Staff Profile: Tina Salgado

Change Management Lead
Information Technology Services
Joined New York Tech
Long Island
Staff Profile: Tina Salgado

Bringing Technology and People Together

For someone who calls herself an introvert, Tina Salgado is really good with people—both listening to them and leading them.

As the change management lead in New York Tech’s Information Technology Services, Salgado leads the change strategy and execution for Project WIN: Workday Implementation Now, an institution-wide initiative to transform the university’s human resources, payroll, and finance systems and processes. Since joining New York Tech in 2023, Salgado has been developing a plan to help the community smoothly transition to Workday by July 2025.

Learn more about Salgado and her approach to building trust and ensuring the community feels comfortable with the new system.

What does a change management lead do?
My responsibility is to bring technology and people together. As the change manager, I look at the people side of change. I work with stakeholders on how the change will impact them. We can have successful projects, but if people aren’t comfortable using the new system or they use workarounds, they aren’t getting the value of the system. My role is to help the institution manage the human side of change to ensure a smooth transition from the current state to the desired future state.

What challenges do you anticipate in this project?
People are hesitant about it because they’re wondering, “How will this change impact me?” We just started the project, so people haven’t heard a lot about the transition yet. They might describe it as building an airplane as it’s taking off. They don’t see the end yet.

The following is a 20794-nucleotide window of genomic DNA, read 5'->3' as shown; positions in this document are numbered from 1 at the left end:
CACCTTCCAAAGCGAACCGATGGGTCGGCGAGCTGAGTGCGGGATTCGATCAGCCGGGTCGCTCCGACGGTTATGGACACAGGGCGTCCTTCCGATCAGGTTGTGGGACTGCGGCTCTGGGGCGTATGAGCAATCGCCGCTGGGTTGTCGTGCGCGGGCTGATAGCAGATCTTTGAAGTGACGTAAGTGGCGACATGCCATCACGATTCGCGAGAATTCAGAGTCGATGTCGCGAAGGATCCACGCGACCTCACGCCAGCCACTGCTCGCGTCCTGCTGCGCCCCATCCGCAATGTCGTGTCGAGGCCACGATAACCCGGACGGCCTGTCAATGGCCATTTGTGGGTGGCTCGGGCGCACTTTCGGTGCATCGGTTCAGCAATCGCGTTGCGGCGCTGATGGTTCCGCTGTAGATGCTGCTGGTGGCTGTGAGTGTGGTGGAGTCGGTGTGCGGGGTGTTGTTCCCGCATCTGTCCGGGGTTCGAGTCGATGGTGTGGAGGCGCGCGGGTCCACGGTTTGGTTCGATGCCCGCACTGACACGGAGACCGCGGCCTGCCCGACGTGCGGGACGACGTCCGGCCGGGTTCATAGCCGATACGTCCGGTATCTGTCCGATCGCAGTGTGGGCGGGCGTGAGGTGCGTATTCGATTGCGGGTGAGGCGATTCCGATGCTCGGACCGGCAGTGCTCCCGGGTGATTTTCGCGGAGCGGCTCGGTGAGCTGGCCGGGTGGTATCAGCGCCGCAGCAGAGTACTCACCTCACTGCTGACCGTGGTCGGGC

How will you help employees understand the goal?
I like listening. I try to understand people’s concerns and learn the technology. Then, we can bridge that gap. People don’t mind change; it’s the process we’re frustrated with. Change management helps with that process. We created web pages which will be a valuable resource for engagement, knowledge-sharing, and training. We will start to have more town halls, demonstrations, newsletters, and training as we progress.

How will Workday benefit the university?
Workday is a unified platform for human resources, finance, and payroll. It’s an all-in-one source for information, so we will have increased accuracy and streamlined processes through automation. We’ll no longer have lots of spreadsheets. The administrative burden will be reduced because the reporting function is robust.

How did you find your way into change management?
I’ve been doing it all my life. In high school, I took auto mechanics because I wanted to understand how things worked—and how I can explain it to people who don’t understand how it works.

I first crafted my skillset at a large insurance company, and then I went into consulting, where I had several clients in change management implementing Workday.

Do you consider yourself a technical person?
My bachelor’s and master’s degrees are in business management, which naturally leads to leadership. My aspiration is IT, which is technical, but I’m not the person who is coding. My expertise is leading and understanding what needs to get done. I want to understand the process and how it will impact people. My journey has pushed me toward the IT realm because that’s where implementations are happening.

This interview has been edited.